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Effect of a novel multicomponent intervention to improve patient access to kidney transplant and living kidney donation: the ENAKT LKD cluster randomized clinical trial


Importance — Patients with advanced chronic kidney disease (CKD) have the best chance for a longer and healthier life if they receive a kidney transplant. However, many barriers prevent patients from receiving a transplant.

Objectives — To evaluate the effect of a multicomponent intervention designed to target several barriers that prevent eligible patients from completing key steps toward receiving a kidney transplant.

Design, Setting, and Participants — This pragmatic, 2-arm, parallel-group, open-label, registry-based, superiority, cluster randomized clinical trial included all 26 CKD programs in Ontario, Canada, from November 1, 2017, to December 31, 2021. These programs provide care for patients with advanced CKD (patients approaching the need for dialysis or receiving maintenance dialysis).

Interventions — Using stratified, covariate-constrained randomization, allocation of the CKD programs at a 1:1 ratio was used to compare the multicomponent intervention vs usual care for 4.2 years. The intervention had 4 main components, (1) administrative support to establish local quality improvement teams; (2) transplant educational resources; (3) an initiative for transplant recipients and living donors to share stories and experiences; and (4) program-level performance reports and oversight by administrative leaders.

Main Outcomes and Measures — The primary outcome was the rate of steps completed toward receiving a kidney transplant. Each patient could complete up to 4 steps: step 1, referred to a transplant center for evaluation; step 2, had a potential living donor contact a transplant center for evaluation; step 3, added to the deceased donor waitlist; and step 4, received a transplant from a living or deceased donor.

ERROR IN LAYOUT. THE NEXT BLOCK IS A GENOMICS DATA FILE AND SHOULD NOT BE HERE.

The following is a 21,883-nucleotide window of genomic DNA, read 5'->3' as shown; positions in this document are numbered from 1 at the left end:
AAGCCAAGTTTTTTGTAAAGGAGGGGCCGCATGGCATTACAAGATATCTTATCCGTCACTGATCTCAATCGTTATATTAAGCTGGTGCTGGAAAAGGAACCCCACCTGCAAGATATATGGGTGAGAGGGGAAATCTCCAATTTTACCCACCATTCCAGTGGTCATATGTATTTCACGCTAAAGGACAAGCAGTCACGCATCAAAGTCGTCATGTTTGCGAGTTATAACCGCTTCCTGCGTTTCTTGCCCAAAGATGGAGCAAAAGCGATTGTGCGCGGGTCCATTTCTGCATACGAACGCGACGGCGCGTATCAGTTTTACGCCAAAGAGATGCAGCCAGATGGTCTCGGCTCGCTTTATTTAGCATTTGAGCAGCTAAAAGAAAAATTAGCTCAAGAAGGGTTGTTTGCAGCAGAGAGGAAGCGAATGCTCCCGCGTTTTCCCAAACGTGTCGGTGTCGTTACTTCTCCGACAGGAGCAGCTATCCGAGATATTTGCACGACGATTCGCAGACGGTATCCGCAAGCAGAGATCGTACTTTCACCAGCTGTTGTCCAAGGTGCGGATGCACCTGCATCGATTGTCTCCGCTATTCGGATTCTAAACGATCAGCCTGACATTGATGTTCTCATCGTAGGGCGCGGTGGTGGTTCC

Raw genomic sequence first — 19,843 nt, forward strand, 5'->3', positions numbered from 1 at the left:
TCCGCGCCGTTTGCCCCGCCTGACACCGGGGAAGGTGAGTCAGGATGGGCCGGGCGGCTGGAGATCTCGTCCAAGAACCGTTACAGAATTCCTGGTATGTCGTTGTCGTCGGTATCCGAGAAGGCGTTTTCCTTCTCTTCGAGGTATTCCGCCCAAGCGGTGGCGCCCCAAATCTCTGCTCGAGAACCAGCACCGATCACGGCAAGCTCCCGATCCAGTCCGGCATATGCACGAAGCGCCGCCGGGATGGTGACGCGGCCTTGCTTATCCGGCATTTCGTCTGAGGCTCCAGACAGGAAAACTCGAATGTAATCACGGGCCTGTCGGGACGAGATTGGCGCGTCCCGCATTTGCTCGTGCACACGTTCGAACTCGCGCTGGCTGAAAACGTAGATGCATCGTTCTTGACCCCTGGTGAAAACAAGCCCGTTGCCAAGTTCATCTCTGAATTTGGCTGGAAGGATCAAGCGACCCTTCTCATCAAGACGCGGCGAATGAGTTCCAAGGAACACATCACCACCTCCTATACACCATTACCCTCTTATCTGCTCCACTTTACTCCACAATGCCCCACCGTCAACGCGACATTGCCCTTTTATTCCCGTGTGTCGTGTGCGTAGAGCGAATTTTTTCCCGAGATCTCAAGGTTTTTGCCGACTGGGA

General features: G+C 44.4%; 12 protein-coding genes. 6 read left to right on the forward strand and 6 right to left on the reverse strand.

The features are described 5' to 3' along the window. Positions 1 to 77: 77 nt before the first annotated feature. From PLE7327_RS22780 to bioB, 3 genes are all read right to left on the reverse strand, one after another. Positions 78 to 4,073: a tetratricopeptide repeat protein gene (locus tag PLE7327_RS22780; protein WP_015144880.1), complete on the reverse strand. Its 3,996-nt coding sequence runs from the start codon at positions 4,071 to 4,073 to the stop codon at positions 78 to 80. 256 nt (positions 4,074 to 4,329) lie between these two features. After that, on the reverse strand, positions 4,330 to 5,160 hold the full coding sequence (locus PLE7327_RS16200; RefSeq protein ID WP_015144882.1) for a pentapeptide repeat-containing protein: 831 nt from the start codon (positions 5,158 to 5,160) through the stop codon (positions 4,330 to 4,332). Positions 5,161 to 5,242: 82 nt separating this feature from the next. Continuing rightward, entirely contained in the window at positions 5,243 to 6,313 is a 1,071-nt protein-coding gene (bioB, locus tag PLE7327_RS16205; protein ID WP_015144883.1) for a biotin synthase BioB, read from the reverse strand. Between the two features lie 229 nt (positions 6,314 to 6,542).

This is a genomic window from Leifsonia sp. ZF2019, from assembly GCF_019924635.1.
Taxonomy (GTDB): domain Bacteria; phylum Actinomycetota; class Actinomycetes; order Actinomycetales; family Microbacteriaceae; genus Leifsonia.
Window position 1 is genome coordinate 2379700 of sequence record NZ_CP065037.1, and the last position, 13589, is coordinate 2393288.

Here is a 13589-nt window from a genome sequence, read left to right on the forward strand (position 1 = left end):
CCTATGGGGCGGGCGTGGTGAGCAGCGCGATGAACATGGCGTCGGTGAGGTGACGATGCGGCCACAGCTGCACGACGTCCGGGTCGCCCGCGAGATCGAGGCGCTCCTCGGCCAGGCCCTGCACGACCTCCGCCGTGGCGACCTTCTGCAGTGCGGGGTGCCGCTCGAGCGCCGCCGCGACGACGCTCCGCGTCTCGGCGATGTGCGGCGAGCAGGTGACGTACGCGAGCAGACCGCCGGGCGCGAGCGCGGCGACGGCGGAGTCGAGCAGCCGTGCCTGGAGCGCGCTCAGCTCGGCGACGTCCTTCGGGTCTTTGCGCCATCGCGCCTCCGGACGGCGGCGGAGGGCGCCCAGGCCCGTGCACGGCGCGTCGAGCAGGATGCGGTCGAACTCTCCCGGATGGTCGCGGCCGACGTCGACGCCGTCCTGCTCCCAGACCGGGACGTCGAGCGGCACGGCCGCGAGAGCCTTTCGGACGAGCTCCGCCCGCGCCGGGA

Results — The 26 CKD programs (13 intervention, 13 usual care) during the trial period included 20 375 potentially transplant-eligible patients with advanced CKD (intervention group [n = 9780 patients], usual-care group [n = 10 595 patients]). Despite evidence of intervention uptake, the step completion rate did not significantly differ between the intervention vs usual-care groups: 5334 vs 5638 steps; 24.8 vs 24.1 steps per 100 patient-years; adjusted hazard ratio, 1.00 (95% CI, 0.87-1.15).

Conclusions and Relevance — This novel multicomponent intervention did not significantly increase the rate of completed steps toward receiving a kidney transplant. Improving access to transplantation remains a global priority that requires substantial effort.



Garg AX, Yohanna S, Naylor KL, McKenzie SQ, Mucsi I, Dixon SN, Luo B, Sontrop JM, Beaucage M, Belenko D, Coghlan C, Cooper R, Elliott L, Getchell L, Heale E, Ki V, Nesrallah G, Patzer RE, Presseau J, Reich M, Treleaven D, Wang C, Waterman AD, Zaltzman J, Blake PG. JAMA Intern Med. 2023; Nov 3 [Epub ahead of print].

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